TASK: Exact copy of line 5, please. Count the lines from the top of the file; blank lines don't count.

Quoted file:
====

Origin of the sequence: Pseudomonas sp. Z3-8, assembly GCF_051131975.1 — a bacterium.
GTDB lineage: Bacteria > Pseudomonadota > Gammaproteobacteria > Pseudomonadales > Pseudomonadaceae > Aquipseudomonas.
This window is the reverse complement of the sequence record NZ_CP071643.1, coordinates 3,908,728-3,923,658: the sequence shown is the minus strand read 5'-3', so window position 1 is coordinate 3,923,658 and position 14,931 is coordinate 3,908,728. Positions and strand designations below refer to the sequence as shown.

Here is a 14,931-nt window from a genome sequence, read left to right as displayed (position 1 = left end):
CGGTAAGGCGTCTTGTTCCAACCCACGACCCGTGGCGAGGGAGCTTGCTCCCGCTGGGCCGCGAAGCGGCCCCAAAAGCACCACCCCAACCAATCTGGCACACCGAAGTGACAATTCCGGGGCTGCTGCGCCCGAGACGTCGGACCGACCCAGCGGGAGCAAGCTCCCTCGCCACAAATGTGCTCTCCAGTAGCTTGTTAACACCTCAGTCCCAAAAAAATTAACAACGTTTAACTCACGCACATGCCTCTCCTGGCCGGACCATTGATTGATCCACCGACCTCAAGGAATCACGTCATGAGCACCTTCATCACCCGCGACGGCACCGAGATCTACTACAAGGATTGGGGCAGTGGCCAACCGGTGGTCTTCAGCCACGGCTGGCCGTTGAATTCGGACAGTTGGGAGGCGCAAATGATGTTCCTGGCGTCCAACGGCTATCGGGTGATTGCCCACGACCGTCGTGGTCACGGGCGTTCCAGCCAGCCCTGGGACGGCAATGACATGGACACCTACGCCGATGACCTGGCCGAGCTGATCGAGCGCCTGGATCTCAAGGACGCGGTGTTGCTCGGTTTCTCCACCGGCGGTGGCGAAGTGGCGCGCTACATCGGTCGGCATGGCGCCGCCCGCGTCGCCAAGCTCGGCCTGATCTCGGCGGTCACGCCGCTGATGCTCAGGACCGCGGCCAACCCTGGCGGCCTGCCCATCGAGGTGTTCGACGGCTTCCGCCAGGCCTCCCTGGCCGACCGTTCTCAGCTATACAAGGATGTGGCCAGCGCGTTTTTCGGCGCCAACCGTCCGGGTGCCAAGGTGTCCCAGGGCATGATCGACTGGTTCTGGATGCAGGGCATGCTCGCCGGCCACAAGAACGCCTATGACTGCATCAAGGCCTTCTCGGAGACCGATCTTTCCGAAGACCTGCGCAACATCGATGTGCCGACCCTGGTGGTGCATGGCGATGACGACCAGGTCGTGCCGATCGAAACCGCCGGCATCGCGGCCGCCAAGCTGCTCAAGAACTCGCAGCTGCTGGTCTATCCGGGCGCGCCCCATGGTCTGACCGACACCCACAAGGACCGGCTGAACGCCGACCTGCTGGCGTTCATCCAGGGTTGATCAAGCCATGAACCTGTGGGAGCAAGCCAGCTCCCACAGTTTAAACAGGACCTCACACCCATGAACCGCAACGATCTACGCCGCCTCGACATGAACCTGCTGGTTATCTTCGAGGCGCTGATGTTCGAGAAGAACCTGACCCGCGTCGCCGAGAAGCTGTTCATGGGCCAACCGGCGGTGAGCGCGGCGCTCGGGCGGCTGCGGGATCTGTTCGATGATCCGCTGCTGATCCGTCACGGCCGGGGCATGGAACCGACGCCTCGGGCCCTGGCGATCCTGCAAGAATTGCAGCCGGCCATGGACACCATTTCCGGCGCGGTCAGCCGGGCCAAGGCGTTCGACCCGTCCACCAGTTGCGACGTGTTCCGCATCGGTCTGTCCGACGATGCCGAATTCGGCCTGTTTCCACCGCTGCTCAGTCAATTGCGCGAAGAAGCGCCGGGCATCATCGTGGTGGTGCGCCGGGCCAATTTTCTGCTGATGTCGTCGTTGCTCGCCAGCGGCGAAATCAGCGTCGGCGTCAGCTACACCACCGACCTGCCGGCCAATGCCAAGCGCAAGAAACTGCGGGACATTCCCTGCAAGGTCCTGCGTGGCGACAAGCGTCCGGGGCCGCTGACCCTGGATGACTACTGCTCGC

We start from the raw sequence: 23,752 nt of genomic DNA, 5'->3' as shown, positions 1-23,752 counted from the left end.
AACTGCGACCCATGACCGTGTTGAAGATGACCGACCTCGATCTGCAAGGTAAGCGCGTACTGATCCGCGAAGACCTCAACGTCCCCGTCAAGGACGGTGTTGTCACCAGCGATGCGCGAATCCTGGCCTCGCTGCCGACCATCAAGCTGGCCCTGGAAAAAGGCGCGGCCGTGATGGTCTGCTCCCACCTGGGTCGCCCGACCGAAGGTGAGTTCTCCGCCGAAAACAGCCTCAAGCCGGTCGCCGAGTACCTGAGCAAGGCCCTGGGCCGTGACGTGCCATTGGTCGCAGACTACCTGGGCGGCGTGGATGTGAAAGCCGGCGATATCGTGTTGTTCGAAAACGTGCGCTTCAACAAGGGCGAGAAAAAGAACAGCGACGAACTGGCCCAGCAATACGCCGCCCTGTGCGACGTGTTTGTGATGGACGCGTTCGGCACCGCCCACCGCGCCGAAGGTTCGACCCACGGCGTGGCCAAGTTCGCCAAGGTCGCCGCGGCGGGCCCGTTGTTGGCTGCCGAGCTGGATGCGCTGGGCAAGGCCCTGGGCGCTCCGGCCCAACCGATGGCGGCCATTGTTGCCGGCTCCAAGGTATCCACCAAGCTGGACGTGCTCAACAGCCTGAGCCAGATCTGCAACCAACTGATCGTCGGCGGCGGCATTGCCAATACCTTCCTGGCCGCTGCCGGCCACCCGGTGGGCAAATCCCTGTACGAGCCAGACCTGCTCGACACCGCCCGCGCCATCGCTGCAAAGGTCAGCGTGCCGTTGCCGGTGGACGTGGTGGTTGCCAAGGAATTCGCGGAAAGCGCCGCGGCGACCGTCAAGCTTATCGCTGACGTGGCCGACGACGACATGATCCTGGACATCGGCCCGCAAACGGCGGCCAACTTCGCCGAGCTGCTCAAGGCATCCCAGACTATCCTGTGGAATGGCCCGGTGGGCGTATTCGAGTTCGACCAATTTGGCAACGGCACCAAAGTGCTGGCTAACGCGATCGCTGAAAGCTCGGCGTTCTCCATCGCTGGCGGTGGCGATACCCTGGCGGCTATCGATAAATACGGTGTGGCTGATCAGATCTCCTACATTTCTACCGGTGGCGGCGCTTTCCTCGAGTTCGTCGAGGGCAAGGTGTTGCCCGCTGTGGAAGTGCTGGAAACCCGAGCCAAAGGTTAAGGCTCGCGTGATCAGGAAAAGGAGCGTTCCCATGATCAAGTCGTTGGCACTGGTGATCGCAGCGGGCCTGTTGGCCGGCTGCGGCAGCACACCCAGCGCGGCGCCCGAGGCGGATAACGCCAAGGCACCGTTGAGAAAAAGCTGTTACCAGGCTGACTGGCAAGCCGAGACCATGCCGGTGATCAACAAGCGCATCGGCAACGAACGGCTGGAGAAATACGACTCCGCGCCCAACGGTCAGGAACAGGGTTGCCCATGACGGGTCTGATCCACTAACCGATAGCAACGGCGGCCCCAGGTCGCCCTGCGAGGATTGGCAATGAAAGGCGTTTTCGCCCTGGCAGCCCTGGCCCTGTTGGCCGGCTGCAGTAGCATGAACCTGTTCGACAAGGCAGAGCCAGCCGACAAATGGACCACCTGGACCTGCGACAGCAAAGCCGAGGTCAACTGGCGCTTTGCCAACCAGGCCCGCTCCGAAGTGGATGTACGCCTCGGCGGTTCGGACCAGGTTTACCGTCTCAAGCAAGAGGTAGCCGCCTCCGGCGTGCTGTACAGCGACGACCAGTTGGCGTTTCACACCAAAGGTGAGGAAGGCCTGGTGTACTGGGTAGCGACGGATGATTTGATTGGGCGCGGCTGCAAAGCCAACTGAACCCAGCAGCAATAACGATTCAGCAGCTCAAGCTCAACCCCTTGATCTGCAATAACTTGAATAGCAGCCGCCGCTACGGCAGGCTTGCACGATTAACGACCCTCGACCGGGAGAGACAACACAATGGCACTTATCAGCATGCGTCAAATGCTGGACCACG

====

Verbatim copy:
CGGTAAGGCGTCTTGTTCCAACCCACGACCCGTGGCGAGGGAGCTTGCTCCCGCTGGGCCGCGAAGCGGCCCCAAAAGCACCACCCCAACCAATCTGGCACACCGAAGTGACAATTCCGGGGCTGCTGCGCCCGAGACGTCGGACCGACCCAGCGGGAGCAAGCTCCCTCGCCACAAATGTGCTCTCCAGTAGCTTGTTAACACCTCAGTCCCAAAAAAATTAACAACGTTTAACTCACGCACATGCCTCTCCTGGCCGGACCATTGATTGATCCACCGACCTCAAGGAATCACGTCATGAGCACCTTCATCACCCGCGACGGCACCGAGATCTACTACAAGGATTGGGGCAGTGGCCAACCGGTGGTCTTCAGCCACGGCTGGCCGTTGAATTCGGACAGTTGGGAGGCGCAAATGATGTTCCTGGCGTCCAACGGCTATCGGGTGATTGCCCACGACCGTCGTGGTCACGGGCGTTCCAGCCAGCCCTGGGACGGCAATGACATGGACACCTACGCCGATGACCTGGCCGAGCTGATCGAGCGCCTGGATCTCAAGGACGCGGTGTTGCTCGGTTTCTCCACCGGCGGTGGCGAAGTGGCGCGCTACATCGGTCGGCATGGCGCCGCCCGCGTCGCCAAGCTCGGCCTGATCTCGGCGGTCACGCCGCTGATGCTCAGGACCGCGGCCAACCCTGGCGGCCTGCCCATCGAGGTGTTCGACGGCTTCCGCCAGGCCTCCCTGGCCGACCGTTCTCAGCTATACAAGGATGTGGCCAGCGCGTTTTTCGGCGCCAACCGTCCGGGTGCCAAGGTGTCCCAGGGCATGATCGACTGGTTCTGGATGCAGGGCATGCTCGCCGGCCACAAGAACGCCTATGACTGCATCAAGGCCTTCTCGGAGACCGATCTTTCCGAAGACCTGCGCAACATCGATGTGCCGACCCTGGTGGTGCATGGCGATGACGACCAGGTCGTGCCGATCGAAACCGCCGGCATCGCGGCCGCCAAGCTGCTCAAGAACTCGCAGCTGCTGGTCTATCCGGGCGCGCCCCATGGTCTGACCGACACCCACAAGGACCGGCTGAACGCCGACCTGCTGGCGTTCATCCAGGGTTGATCAAGCCATGAACCTGTGGGAGCAAGCCAGCTCCCACAGTTTAAACAGGACCTCACACCCATGAACCGCAACGATCTACGCCGCCTCGACATGAACCTGCTGGTTATCTTCGAGGCGCTGATGTTCGAGAAGAACCTGACCCGCGTCGCCGAGAAGCTGTTCATGGGCCAACCGGCGGTGAGCGCGGCGCTCGGGCGGCTGCGGGATCTGTTCGATGATCCGCTGCTGATCCGTCACGGCCGGGGCATGGAACCGACGCCTCGGGCCCTGGCGATCCTGCAAGAATTGCAGCCGGCCATGGACACCATTTCCGGCGCGGTCAGCCGGGCCAAGGCGTTCGACCCGTCCACCAGTTGCGACGTGTTCCGCATCGGTCTGTCCGACGATGCCGAATTCGGCCTGTTTCCACCGCTGCTCAGTCAATTGCGCGAAGAAGCGCCGGGCATCATCGTGGTGGTGCGCCGGGCCAATTTTCTGCTGATGTCGTCGTTGCTCGCCAGCGGCGAAATCAGCGTCGGCGTCAGCTACACCACCGACCTGCCGGCCAATGCCAAGCGCAAGAAACTGCGGGACATTCCCTGCAAGGTCCTGCGTGGCGACAAGCGTCCGGGGCCGCTGACCCTGGATGACTACTGCTCGC